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Part I: The Enigmas of Innocent Smith Gilbert K. Chesterton

Chapter V. The Allegorical Practical Joker

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Table Of Contents: Manalive

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"It is quite true," said Dr. Cyrus Pym, who had listened throughout the speech with a seriousness which only an American could have retained through such a scene. "It is true that I have been per-ceptibly less hampered in private inquiries."

"Dr. Pym!" cried Warner in a sort of sudden anger. "Dr. Pym! you aren't really going to admit--"

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"Smith may be mad," went on the melancholy Moon in a monologue that seemed as heavy as a hatchet, "but there was something after all in what he said about Home Rule for every home. Yes, there is something, when all's said and done, in the High Court of Beacon. It is really true that human beings might often get some sort of domestic justice where just now they can only get legal injustice--oh, I am a lawyer too, and I know that as well. It is true that there's too much official and indirect power. Often and often the thing a whole nation can't settle is just the thing a family could settle. Scores of young criminals have been fined and sent to jail when they ought to have been thrashed and sent to bed. Scores of men, I am sure, have had a lifetime at Hanwell when they only wanted a week at Brighton. There IS something in Smith's notion of domestic self-government; and I propose that we put it into practice. You have the prisoner; you have the documents. Come, we are a company of free, white, Christian people, such as might be besieged in a town or cast up on a desert island. Let us do this thing ourselves. Let us go into that house there and sit down and find out with our own eyes and ears whether this thing is true or not; whether this Smith is a man or a monster. If we can't do a little thing like that, what right have we to put crosses on ballot papers?"

Inglewood and Pym exchanged a glance; and Warner, who was no fool, saw in that glance that Moon was gaining ground. The motives that led Arthur to think of surrender were indeed very different from those which affected Dr. Cyrus Pym. All Arthur's instincts were on the side of privacy and polite settlement; he was very English and would often endure wrongs rather than right them by scenes and serious rhetoric. To play at once the buffoon and the knight-errant, like his Irish friend, would have been absolute torture to him; but even the semi-official part he had played that afternoon was very painful. He was not likely to be reluctant if any one could convince him that his duty was to let sleeping dogs lie.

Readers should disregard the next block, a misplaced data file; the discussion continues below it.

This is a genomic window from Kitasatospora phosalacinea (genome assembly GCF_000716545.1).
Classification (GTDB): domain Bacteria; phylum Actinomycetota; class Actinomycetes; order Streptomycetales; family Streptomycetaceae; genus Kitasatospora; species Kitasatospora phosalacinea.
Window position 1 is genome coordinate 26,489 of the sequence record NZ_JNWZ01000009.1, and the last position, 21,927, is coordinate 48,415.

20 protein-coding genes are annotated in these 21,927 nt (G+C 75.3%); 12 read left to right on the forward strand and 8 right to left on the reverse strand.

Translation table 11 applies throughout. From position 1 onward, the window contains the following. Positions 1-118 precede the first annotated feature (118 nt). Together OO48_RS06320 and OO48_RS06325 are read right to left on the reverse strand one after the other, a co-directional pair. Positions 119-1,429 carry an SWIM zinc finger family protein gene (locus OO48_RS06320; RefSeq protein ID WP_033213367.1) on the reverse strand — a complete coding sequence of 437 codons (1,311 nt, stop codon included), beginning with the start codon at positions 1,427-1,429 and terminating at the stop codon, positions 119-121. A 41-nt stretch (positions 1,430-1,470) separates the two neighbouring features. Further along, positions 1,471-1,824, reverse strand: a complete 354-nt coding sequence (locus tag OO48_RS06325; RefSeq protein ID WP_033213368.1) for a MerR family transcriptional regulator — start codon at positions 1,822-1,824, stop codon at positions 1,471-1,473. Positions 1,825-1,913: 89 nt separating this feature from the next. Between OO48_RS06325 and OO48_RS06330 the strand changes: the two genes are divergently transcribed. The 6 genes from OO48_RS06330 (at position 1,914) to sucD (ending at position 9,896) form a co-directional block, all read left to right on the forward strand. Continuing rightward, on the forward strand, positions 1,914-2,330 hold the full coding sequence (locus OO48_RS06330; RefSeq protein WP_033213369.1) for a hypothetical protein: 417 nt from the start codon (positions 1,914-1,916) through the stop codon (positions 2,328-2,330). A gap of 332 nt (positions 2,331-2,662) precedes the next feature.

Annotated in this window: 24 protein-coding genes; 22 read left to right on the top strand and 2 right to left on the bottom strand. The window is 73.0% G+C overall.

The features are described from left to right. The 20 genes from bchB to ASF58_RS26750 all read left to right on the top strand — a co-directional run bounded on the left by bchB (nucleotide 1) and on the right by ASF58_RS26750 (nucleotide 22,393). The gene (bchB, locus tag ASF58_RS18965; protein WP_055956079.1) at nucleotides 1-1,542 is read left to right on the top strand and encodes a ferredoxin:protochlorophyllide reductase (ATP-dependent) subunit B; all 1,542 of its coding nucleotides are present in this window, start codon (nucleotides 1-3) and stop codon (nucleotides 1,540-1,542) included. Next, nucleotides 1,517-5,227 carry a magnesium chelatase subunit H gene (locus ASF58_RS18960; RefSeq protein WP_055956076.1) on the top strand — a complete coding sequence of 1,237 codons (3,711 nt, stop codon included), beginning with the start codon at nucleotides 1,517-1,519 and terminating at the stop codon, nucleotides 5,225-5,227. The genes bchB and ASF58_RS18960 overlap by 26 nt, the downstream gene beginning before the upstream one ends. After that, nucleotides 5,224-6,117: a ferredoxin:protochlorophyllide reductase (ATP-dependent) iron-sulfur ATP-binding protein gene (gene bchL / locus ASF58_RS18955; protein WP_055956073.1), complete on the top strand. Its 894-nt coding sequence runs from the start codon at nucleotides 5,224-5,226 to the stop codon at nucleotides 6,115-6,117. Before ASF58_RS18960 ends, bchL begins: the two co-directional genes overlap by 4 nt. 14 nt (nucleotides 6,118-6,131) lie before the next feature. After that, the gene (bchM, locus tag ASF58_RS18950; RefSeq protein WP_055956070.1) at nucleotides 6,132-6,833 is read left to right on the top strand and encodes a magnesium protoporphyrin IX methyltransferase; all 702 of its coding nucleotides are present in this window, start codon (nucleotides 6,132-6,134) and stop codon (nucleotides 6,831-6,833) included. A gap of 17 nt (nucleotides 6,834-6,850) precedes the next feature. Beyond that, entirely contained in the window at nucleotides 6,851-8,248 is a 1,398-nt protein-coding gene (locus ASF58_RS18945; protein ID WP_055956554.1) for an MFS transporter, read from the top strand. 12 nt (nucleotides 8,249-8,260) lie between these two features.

On the other hand, Cyrus Pym belonged to a country in which things are possible that seem crazy to the English. Regulations and authorities exactly like one of Innocent's pranks or one of Michael's satires really exist, propped by placid policemen and imposed on bustling business men. Pym knew whole States which are vast and yet secret and fanciful; each is as big as a nation yet as private as a lost village, and as unexpected as an apple-pie bed. States where no man may have a cigarette, States where any man may have ten wives, very strict prohibition States, very lax divorce States--all these large local vagaries had prepared Cyrus Pym's mind for small local vagaries in a smaller country. Infinitely more remote from England than any Russian or Italian, utterly incapable of even conceiving what English conventions are, he could not see the social impossibility of the Court of Beacon. It is firmly believed by those who shared the experiment, that to the very end Pym believed in that phantasmal court and supposed it to be some Britannic institution.

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Gilbert K. Chesterton

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